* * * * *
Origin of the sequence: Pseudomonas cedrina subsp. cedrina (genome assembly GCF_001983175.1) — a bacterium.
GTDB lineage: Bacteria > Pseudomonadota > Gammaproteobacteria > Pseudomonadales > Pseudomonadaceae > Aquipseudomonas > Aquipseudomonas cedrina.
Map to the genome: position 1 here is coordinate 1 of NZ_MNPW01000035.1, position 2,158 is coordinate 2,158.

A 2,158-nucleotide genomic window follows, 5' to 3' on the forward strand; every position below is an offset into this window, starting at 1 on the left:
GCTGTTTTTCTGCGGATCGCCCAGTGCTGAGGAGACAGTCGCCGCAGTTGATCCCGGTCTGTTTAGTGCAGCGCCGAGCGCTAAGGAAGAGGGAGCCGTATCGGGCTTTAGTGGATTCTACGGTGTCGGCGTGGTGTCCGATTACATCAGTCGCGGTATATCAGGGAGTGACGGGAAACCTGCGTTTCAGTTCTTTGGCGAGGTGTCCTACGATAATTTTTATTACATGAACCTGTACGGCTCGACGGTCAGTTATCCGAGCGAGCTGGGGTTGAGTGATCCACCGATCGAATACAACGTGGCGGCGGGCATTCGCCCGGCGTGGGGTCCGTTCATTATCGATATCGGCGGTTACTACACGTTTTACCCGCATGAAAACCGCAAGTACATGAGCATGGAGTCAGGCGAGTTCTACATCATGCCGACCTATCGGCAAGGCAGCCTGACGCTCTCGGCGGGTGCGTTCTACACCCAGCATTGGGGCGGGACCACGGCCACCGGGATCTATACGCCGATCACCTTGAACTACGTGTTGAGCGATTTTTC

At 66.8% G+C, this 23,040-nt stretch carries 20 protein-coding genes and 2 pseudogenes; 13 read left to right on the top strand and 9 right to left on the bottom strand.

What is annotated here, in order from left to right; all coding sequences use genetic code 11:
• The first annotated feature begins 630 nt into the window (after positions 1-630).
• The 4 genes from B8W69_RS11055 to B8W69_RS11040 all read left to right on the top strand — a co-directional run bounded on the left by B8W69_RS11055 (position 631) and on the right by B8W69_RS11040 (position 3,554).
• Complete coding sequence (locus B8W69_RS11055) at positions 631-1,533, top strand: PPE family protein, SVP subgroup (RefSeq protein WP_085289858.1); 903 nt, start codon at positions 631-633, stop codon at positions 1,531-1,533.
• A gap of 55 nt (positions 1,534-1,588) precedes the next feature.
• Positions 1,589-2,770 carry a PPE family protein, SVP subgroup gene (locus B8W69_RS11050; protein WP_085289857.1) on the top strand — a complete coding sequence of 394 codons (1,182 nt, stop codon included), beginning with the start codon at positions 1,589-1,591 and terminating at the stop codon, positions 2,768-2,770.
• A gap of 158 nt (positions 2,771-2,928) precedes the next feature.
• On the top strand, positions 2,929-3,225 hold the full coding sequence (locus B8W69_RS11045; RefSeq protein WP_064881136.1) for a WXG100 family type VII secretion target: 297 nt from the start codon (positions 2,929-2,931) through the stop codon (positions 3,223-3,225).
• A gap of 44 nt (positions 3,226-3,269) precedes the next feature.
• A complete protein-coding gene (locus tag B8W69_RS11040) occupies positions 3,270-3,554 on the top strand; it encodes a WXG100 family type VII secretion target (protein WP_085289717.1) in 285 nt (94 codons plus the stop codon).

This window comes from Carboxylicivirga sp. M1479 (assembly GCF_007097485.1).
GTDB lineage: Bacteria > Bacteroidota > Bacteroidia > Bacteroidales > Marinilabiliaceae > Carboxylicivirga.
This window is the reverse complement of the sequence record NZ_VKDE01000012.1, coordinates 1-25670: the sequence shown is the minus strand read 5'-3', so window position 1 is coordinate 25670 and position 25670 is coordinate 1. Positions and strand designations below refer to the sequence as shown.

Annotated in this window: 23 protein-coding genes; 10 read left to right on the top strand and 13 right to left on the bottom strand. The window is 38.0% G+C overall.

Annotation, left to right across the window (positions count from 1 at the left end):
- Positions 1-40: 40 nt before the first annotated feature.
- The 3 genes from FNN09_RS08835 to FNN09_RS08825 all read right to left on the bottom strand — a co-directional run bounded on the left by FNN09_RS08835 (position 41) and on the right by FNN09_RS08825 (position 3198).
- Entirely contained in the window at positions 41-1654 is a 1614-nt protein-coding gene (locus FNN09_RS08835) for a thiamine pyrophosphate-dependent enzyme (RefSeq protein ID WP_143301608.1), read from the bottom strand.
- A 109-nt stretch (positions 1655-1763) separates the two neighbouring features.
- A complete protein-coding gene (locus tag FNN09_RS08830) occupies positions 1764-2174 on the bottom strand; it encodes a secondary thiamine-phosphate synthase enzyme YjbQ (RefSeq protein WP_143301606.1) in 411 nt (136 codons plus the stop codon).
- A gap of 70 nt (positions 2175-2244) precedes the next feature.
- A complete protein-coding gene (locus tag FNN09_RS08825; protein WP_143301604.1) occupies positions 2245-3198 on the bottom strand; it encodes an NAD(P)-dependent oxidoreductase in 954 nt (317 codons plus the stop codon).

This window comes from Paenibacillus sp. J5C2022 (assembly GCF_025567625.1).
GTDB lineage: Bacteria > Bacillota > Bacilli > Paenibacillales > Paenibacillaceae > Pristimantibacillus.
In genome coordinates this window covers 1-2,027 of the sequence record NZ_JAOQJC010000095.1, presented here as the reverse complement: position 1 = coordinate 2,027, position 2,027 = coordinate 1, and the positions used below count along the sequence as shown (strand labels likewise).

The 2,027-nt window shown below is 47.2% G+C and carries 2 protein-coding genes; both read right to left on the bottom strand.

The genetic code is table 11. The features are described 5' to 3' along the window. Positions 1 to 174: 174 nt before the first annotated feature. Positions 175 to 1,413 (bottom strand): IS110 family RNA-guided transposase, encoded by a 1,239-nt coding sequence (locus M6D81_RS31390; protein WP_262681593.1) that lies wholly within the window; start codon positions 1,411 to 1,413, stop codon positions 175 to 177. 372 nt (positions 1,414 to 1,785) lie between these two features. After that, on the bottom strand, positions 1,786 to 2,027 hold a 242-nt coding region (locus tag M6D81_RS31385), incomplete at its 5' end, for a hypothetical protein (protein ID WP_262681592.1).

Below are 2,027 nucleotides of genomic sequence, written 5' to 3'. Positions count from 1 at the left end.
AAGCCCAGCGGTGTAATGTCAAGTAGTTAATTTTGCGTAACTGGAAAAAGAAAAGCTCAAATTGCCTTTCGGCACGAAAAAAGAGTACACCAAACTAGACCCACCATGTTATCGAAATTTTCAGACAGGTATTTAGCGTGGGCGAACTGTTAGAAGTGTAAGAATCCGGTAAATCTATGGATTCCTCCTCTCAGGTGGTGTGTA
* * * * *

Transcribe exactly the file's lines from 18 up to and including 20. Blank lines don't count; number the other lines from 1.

GTDB lineage: Bacteria > Bacteroidota > Bacteroidia > Bacteroidales > Marinilabiliaceae > Carboxylicivirga.
This window is the reverse complement of the sequence record NZ_VKDE01000012.1, coordinates 1-25670: the sequence shown is the minus strand read 5'-3', so window position 1 is coordinate 25670 and position 25670 is coordinate 1. Positions and strand designations below refer to the sequence as shown.

Annotated in this window: 23 protein-coding genes; 10 read left to right on the top strand and 13 right to left on the bottom strand. The window is 38.0% G+C overall.